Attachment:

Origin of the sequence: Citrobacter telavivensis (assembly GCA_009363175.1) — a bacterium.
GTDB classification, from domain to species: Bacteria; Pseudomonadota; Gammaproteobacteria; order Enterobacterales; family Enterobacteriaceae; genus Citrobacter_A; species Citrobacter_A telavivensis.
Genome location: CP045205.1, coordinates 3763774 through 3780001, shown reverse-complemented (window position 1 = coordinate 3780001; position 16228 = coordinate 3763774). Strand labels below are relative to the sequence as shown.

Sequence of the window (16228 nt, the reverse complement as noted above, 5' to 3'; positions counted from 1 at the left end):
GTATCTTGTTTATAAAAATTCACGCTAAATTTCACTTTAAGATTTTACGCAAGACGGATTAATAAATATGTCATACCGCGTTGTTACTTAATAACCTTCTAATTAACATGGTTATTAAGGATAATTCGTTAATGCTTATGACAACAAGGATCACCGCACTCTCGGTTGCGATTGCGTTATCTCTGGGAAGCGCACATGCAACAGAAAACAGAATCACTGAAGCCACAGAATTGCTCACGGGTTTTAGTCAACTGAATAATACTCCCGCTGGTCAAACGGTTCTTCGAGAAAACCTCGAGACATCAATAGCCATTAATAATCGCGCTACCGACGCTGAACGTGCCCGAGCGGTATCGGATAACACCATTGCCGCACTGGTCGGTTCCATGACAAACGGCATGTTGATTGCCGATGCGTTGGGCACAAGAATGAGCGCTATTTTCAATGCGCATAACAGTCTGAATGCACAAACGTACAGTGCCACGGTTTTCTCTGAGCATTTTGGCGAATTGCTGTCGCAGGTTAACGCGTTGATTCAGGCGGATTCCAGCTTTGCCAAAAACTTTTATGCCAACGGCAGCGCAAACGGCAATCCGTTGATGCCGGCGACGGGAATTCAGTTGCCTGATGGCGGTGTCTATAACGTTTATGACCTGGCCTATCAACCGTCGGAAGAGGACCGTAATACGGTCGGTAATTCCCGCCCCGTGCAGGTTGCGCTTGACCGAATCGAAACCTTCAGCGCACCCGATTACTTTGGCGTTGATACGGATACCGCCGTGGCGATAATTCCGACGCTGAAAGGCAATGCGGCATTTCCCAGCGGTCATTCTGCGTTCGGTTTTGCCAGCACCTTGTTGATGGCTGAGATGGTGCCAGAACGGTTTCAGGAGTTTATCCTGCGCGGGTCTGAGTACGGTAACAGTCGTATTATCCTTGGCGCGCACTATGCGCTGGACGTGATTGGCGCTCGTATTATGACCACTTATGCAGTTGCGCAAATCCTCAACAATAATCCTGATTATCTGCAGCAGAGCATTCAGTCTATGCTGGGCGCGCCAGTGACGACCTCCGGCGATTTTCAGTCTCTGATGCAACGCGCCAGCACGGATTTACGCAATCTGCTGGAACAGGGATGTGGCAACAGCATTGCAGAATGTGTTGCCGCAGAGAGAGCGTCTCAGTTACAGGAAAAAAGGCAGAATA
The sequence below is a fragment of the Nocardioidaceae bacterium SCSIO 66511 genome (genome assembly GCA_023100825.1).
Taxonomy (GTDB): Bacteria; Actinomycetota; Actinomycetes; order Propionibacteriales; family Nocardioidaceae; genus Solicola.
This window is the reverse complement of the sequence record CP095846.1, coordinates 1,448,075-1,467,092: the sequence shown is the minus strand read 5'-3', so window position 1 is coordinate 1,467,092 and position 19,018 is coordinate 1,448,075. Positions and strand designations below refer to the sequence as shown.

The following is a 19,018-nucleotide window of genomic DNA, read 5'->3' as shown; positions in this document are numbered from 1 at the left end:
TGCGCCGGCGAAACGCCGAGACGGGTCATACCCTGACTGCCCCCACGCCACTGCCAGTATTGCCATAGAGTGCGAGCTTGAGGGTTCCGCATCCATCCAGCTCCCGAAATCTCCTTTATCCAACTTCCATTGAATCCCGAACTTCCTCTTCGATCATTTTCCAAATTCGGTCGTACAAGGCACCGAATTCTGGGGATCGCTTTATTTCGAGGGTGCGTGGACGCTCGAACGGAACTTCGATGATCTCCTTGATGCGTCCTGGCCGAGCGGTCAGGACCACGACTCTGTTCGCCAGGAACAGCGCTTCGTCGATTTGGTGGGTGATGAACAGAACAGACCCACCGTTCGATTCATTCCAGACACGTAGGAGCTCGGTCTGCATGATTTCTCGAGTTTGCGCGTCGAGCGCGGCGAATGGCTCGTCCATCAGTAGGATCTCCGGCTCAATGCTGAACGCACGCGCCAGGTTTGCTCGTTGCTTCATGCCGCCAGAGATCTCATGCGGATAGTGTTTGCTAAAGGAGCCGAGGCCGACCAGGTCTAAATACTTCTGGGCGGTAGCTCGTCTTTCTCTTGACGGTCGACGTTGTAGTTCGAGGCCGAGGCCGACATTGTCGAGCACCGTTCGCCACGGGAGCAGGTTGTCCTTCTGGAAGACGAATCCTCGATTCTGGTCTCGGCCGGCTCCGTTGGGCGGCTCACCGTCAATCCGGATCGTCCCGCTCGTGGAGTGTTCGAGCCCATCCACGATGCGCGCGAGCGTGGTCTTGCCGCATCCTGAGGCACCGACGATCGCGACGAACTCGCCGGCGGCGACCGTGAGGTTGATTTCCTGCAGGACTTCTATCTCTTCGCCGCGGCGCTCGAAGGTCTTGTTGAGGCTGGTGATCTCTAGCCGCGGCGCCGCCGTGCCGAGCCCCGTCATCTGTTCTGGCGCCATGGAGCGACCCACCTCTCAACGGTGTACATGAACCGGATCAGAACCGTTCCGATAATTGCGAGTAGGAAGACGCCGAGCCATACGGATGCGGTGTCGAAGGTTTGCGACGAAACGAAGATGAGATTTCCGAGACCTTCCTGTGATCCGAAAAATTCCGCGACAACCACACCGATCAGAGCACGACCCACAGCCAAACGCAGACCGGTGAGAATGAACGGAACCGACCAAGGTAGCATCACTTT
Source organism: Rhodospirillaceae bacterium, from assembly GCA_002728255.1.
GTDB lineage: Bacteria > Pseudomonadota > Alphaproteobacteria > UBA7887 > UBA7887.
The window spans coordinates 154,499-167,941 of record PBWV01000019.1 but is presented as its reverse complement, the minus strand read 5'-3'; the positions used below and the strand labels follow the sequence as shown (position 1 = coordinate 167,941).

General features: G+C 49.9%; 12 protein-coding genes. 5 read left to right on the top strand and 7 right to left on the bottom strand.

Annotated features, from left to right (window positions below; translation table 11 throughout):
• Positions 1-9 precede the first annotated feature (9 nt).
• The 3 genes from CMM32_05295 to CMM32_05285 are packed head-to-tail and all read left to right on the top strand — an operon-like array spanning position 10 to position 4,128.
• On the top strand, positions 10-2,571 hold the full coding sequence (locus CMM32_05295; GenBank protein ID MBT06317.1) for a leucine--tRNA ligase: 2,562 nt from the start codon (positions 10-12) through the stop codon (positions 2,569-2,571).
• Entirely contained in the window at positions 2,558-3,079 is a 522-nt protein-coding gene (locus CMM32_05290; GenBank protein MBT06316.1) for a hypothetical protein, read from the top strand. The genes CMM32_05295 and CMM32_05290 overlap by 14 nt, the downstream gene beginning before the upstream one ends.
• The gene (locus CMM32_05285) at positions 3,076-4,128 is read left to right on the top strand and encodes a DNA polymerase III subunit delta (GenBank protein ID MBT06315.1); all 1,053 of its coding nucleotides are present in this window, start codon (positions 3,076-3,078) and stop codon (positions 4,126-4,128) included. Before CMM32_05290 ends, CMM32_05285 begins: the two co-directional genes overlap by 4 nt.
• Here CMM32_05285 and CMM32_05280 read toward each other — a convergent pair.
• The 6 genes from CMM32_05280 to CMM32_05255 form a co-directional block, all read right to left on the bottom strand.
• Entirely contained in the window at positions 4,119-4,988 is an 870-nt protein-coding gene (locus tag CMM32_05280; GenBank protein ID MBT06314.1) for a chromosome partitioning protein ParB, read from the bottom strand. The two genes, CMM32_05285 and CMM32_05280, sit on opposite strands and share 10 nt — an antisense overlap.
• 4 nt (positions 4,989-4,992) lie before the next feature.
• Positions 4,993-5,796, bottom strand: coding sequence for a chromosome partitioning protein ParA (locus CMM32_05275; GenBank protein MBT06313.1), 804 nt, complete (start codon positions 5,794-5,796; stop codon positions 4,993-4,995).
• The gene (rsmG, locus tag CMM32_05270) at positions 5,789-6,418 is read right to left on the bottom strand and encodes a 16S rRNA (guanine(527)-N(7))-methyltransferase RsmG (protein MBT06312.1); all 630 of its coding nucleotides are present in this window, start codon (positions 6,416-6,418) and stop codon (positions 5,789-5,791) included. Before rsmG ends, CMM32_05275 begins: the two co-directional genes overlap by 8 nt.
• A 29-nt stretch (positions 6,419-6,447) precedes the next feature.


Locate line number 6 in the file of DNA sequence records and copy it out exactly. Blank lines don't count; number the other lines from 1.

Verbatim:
The sequence below is a fragment of the Nocardioidaceae bacterium SCSIO 66511 genome (genome assembly GCA_023100825.1).